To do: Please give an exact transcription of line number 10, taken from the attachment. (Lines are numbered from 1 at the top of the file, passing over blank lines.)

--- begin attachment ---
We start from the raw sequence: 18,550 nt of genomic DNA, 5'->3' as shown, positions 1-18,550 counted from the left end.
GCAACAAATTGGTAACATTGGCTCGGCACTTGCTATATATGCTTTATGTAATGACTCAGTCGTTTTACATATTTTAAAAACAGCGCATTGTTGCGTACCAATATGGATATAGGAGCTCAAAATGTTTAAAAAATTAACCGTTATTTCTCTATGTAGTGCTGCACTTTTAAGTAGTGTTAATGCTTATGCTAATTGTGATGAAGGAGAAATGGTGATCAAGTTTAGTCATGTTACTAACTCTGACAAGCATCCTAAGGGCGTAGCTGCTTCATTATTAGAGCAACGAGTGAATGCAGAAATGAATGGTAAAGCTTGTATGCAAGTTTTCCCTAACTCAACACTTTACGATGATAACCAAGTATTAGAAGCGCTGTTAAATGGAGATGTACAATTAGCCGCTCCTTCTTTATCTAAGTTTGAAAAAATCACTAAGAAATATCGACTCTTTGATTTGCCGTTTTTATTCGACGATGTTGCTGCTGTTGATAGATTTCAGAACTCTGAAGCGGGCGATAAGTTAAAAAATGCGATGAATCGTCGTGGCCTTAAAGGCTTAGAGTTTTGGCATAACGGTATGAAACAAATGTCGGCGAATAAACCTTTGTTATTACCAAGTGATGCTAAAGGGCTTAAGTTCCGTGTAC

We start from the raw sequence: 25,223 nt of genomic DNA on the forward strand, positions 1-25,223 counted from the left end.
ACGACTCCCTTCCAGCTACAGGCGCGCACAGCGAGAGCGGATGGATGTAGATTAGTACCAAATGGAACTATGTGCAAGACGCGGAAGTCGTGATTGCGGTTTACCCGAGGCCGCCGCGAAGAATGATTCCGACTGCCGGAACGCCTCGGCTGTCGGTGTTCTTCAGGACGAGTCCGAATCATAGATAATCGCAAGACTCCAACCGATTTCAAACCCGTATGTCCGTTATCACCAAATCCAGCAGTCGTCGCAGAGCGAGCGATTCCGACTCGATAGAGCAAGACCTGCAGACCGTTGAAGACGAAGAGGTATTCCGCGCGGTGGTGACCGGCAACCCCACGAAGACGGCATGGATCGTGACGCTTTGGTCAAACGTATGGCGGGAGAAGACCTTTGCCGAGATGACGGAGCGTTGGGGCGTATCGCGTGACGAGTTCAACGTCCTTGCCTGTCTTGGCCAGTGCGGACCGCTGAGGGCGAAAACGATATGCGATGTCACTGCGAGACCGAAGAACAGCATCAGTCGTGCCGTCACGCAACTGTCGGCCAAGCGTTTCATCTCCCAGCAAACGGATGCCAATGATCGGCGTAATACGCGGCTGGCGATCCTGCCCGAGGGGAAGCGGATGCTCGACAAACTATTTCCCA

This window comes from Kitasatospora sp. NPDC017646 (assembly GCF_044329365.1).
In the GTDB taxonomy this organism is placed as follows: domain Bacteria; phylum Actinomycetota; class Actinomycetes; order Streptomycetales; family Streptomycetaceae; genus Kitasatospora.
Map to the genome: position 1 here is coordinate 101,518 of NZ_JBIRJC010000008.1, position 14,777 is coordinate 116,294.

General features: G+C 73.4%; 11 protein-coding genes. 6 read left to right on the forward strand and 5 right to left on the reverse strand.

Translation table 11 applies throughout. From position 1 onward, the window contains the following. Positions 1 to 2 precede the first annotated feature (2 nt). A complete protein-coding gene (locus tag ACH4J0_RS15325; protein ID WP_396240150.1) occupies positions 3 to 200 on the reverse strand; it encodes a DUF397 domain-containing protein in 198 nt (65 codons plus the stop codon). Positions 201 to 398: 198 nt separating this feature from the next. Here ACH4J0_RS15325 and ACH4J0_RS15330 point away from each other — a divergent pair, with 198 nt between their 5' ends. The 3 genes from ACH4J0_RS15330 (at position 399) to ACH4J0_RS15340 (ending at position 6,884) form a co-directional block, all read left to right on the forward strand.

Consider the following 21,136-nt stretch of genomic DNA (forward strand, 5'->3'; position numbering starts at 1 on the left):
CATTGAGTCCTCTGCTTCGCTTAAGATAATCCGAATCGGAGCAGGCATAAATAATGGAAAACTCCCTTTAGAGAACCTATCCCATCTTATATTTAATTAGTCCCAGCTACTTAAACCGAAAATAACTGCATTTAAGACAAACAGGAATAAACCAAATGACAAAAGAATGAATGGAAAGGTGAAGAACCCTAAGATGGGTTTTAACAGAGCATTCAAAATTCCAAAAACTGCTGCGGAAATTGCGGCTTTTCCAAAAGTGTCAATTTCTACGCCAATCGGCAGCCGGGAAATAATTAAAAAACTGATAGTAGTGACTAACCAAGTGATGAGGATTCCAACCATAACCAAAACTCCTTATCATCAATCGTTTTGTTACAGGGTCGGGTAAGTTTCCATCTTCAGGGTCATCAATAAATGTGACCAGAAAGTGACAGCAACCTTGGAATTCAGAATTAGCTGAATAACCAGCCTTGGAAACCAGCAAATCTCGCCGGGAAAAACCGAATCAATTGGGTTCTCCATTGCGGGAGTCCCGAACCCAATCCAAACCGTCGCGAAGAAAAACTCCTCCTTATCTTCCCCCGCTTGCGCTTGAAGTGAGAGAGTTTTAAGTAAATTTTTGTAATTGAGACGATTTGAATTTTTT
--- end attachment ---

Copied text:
Consider the following 21,136-nt stretch of genomic DNA (forward strand, 5'->3'; position numbering starts at 1 on the left):